In May, 1878, three houses near Wood River were damaged by lightning. Rupert Schwaiger and Elias E. Boodry were killed by lightning, while en route to the city.

     The hail-storm of July 8, 1878, originated in Sherman County. Forty-two Hall County farmers who were insured reported $20,000 loss, while the uninsured lost about $30,000. The hail-stones were not large; but owing to the velocity of the wind, their destructive power was terrible. The frame of the the Lutheran Church, just raised in the southeast part of town, and the old building on Front Street (P. Dunphy's) were leveled; several small buildings were blown down and the gardens of Grand Island destroyed. The quantity of water which fell in a few minutes was beyond the experience of every one, and the torrent which swept the main street of the town was two feet in depth.

     The hail-storm of July, 1884, destroyed some buildings and damaged the crops in parts of Hall County. The eastern wall of the Union Pacific car shop was blown in, destroying property valued at $10,000, a new building near the Burlington & Missouri River Railroad depot was moved three feet, and from a point north of Grand Island southeast to Doniphan, and beyond that village, growing crops, trees and small buildings, were pounded into the ground, broken or removed.

     The storm of June, 1885, destroyed $1,500 worth of window panes--the window-glass in the court-house, Koenig's block and Schaupp's mills being almost all broken. The new agricultural hall was twisted, so as to require rebuilding, the front of Hake's harness shop was blown in, and a strip about two miles in width, from the northwest to the southwest corner of the county, devastated.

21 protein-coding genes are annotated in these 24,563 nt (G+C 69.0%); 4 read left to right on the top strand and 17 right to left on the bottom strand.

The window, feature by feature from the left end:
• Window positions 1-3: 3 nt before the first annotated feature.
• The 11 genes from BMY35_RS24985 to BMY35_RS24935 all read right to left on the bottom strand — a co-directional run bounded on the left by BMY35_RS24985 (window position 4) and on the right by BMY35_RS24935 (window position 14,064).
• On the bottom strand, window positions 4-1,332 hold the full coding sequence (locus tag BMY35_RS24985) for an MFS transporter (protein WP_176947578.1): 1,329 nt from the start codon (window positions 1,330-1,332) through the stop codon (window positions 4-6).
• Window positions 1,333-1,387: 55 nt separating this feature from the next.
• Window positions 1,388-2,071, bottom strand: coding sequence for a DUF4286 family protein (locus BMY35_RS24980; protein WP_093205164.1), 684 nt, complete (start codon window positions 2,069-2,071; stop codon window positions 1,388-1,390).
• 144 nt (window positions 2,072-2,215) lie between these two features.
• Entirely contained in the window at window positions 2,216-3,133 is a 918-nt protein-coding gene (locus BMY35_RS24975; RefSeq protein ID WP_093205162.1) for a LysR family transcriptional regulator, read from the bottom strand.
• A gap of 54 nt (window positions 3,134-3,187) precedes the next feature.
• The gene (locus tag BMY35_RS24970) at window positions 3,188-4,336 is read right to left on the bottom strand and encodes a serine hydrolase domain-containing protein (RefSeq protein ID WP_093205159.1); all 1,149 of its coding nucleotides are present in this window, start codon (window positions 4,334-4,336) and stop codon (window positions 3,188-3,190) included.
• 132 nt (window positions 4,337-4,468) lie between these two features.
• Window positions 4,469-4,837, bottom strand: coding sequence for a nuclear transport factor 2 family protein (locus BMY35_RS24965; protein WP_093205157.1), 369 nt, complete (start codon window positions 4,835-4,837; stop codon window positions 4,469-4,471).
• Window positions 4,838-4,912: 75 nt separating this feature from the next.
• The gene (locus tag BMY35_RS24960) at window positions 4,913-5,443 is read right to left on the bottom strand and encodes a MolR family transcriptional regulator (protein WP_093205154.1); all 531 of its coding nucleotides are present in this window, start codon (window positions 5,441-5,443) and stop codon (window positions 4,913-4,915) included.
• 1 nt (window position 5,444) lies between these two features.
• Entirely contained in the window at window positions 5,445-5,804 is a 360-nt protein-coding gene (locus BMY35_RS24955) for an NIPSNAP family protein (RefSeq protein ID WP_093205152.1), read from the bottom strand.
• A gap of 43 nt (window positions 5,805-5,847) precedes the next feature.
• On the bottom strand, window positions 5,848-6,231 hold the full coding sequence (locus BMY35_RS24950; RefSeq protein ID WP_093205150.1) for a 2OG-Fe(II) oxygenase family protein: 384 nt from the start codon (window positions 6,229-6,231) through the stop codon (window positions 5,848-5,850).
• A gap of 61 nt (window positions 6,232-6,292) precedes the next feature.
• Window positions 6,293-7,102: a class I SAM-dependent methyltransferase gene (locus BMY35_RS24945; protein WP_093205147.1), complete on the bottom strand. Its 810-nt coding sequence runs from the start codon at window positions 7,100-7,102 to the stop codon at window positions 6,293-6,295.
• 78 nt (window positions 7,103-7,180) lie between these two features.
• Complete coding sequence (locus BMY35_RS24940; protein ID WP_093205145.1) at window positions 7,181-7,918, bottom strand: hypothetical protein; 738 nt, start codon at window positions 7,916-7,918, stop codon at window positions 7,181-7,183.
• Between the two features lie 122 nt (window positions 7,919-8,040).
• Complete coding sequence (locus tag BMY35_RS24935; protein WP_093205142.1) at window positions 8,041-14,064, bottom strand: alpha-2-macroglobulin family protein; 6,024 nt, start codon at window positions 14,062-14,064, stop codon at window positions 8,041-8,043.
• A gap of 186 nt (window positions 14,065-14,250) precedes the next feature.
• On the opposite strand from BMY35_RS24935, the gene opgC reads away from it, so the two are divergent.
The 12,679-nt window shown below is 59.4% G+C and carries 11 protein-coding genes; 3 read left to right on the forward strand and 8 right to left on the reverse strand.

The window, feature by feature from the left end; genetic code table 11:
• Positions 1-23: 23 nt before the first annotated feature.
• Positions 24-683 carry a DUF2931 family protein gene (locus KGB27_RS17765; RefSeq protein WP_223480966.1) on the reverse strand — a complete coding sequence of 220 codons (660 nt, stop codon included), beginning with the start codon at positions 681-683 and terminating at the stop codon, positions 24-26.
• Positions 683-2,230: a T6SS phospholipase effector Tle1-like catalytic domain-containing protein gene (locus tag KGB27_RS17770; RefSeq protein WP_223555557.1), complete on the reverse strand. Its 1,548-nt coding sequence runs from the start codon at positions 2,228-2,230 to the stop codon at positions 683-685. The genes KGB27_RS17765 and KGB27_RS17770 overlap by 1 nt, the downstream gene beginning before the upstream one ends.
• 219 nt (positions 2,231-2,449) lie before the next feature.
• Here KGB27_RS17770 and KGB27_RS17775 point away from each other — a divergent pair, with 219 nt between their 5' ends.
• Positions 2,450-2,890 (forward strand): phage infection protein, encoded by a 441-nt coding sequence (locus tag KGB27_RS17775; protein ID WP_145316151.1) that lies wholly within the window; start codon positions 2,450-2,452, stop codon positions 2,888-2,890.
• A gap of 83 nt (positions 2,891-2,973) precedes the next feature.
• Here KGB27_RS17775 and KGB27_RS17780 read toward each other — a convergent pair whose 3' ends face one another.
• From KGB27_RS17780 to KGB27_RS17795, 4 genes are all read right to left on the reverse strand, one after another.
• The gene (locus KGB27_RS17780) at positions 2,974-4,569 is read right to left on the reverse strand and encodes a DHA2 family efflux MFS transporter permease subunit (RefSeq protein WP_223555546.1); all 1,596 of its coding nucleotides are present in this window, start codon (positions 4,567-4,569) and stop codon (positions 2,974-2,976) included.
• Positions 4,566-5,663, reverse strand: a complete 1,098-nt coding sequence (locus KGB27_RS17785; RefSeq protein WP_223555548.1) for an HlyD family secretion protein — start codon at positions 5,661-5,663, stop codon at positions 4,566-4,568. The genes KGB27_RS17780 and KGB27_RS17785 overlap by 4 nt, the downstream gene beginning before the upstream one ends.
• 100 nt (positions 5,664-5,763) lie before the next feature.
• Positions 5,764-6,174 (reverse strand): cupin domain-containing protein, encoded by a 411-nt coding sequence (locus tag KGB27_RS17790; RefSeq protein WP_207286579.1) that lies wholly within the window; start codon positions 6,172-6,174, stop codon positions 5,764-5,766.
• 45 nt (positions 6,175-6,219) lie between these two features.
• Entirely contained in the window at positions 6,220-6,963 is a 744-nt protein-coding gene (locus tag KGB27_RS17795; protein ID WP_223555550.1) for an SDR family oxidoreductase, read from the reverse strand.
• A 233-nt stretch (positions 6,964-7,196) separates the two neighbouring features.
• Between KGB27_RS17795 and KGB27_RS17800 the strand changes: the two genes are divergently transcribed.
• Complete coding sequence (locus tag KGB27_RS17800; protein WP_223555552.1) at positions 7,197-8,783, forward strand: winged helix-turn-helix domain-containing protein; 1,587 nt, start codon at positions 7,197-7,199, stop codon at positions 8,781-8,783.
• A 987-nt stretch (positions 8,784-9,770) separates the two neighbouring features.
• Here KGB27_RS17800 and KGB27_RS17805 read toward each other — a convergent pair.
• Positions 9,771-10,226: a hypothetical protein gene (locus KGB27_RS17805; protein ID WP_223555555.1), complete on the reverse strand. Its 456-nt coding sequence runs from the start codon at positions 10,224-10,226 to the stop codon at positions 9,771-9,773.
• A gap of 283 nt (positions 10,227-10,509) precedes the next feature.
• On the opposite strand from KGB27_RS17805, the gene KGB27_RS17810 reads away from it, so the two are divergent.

The blizzard of January 7, 1886, was very severe, eclipsing that of the first days of the year.

     The storm of November, 1886, is said to have been the most severe since the terrible blizzard of April, 1873. Men returning to their homes against the wind became dazed and almost breathless. David Alexander became lost and was nearly frozen before he found shelter. Judge Wilson also last his way; a herd of cattle drifted before the storm, the telegraph wires were torn from the poles, and several unfinished buildings wre damaged by the terrific icy wind.

     On January 12, 1888, snow fell steadily but quietly from early morning until about 3 o'clock in the afternoon. Then black clouds suddenly darkened the sky, the wind began to blow furiously, and through the evening and long night the thermometer dropped lower and lower as the gale continued to beat against the houses and howl through the prairies.

     On January 12, 1890, the mercury was very low; but it was only the second day since the end of

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summer that the traveler feared to encounter the north wind. The last days of January, 1890, were days of sunshine--a speck of June introduced into this magnificent winter.

     In former pages of this work, relating to the history of Adams County, references are made to the exploration of prairie and mountain by the Spaniards and French. Lewis and Clarke, who, on July 21, 1804, invited the Indians to the camp on the Missouri, thus speak of the Otoes: They were once a powerful nation and lived about twenty miles above the Platte, on the southern bank of the Missouri. Being reduced, they emigrated to the neighborhood of the Pawnees, under whose protection they are now living, on the south side of the Platte, thirty miles from its mouth. Their number is 200, including thirty families, or all left of the ancient Missouris. Five leagues above them resided the Pawnees. They consist of four bands, the first comprising 500 men, exclusive of the 250 Republican Pawnees, who joined the Band No. 1, on their removal from the Republican to the Platte; the third comprised the Pawnee Loups of the Wolf Fork of the Platte, 280 men; and the fourth, driven from the Missouri and Arkansas by the Osages to the Red River, comprised 400 men. Westward, along the Platte, were the Padoucahs and other small tribes.